Somalia: Southern Somali Cities are Safer than Ever


Mogadishu  (HAN) October 8, 2015 – Breaking News – Public Diplomacy and Regional Security News. Somalia looks Safer For Yemeni refugees fleeing Yemen due to a breakdown in authority. More than a quarter of Yemeni refugees in Somalia and Djibouti do not feel safe, and almost the same number reported that a member of their family had fled to Somalia.

More than one million Yemeni refugees have fled to neighboring Djibouti and Somalia. Among them are children who are fending for themselves.  Amisom’s military victory in Somalia’s Southern regions range has significantly improved the security of Southern Somalia border villages and town, in-order Yemeni refugees to seek safe haven for their families.

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Things are so bad in Yemen, some people are fleeing to Somali ports, Berbera, bosaso and Mogadishu. Yet the Yemeni’s plight is often obscured by the carnage of Syria and spreading violence elsewhere in the Middle East. The 2011 overthrow of President Ali Abdullah Saleh was meant to be the start of a new chapter after decades of instability and poor governance. Instead, al-Qaeda gained ground while Shiite Houthi rebels took up arms protesting decades of marginalization and seized Sana’a. At least 5,428 people have died since March amid a Saudi-led air campaign to reinstate Abdurabuh Mansur Hadi’s government. Nearly 1.5 million others have been displaced and 114,000 have fled.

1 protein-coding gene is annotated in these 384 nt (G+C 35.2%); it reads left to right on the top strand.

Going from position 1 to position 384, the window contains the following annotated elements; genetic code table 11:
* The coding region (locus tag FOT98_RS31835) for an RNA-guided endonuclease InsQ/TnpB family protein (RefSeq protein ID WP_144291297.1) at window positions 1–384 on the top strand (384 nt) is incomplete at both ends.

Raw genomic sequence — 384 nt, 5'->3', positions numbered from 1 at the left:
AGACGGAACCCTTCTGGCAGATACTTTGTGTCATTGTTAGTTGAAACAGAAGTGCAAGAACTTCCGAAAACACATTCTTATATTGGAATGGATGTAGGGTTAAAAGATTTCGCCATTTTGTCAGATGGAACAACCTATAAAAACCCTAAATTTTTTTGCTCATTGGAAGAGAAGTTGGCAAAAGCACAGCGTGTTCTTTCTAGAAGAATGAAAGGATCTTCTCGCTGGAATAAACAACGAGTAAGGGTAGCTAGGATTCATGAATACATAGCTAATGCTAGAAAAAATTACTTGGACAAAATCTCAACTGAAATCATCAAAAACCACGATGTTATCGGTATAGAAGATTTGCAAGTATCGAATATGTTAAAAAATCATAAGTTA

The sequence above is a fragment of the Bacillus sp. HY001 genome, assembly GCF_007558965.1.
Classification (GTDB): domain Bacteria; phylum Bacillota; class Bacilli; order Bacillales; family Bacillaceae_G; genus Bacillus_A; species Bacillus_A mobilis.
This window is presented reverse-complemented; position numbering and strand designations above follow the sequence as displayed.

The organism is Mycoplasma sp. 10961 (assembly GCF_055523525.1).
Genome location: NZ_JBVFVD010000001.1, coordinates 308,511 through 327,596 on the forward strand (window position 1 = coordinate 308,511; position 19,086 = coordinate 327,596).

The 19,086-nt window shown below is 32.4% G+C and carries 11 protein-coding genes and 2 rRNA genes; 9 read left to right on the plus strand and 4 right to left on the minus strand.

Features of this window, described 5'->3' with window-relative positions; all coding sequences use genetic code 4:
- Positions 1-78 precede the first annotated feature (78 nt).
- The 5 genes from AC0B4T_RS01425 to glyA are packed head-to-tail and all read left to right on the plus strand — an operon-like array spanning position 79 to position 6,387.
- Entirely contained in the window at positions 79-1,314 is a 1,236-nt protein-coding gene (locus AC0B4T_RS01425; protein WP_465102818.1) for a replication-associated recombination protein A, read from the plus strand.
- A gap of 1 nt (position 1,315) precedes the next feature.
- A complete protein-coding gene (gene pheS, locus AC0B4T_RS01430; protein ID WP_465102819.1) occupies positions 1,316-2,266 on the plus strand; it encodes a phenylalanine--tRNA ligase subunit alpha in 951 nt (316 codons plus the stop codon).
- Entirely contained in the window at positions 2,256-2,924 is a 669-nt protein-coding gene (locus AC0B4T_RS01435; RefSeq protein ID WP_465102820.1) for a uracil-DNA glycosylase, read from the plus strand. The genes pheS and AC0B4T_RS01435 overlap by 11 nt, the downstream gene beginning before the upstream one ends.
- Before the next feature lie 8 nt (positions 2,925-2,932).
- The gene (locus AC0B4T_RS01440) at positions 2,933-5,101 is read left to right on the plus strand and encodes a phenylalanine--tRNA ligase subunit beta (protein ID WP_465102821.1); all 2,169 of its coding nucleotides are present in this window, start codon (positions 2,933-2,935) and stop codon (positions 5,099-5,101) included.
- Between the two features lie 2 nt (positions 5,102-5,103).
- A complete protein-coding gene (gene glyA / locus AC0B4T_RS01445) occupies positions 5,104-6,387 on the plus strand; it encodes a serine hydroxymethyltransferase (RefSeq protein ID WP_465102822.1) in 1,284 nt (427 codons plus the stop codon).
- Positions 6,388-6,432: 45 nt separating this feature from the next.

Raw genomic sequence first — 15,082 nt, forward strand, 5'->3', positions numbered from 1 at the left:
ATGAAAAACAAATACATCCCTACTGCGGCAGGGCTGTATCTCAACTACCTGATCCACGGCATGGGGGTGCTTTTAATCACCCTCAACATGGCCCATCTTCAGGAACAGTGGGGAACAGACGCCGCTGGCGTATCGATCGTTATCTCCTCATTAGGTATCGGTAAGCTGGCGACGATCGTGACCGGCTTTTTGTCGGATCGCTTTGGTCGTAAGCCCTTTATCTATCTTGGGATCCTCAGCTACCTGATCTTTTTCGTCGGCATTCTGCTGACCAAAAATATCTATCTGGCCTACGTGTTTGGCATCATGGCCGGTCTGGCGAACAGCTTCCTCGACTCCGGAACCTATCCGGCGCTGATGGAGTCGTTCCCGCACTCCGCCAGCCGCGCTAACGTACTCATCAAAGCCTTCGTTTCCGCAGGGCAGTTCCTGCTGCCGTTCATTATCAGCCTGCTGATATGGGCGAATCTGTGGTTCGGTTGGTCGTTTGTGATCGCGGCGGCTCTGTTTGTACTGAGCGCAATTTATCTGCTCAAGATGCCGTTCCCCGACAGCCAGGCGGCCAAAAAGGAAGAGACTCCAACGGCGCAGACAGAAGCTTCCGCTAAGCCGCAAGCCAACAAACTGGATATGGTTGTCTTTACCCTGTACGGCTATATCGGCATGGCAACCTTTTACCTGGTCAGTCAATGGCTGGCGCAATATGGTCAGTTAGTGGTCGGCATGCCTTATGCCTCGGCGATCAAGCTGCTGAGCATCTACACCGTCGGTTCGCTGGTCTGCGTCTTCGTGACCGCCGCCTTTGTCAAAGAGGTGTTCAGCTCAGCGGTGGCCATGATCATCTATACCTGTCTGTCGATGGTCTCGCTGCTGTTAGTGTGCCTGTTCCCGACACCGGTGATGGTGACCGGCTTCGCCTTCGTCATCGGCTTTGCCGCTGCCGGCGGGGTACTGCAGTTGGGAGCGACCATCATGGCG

Even before the conflict, Yemen imported 90 percent of its food. Now a naval blockade has choked supplies and sent the prices of foodstuff soaring six-fold. About 13 million Yemenis have little access to food in a country that already had one of the highest levels of malnutrition in the world; half of them are on the brink of famine and half are eating just one meal a day, if that, according to the UN’s World Food Programme. Widespread hunger risks undermining Yemen’s progress in reducing its mortality rate to near the global average.


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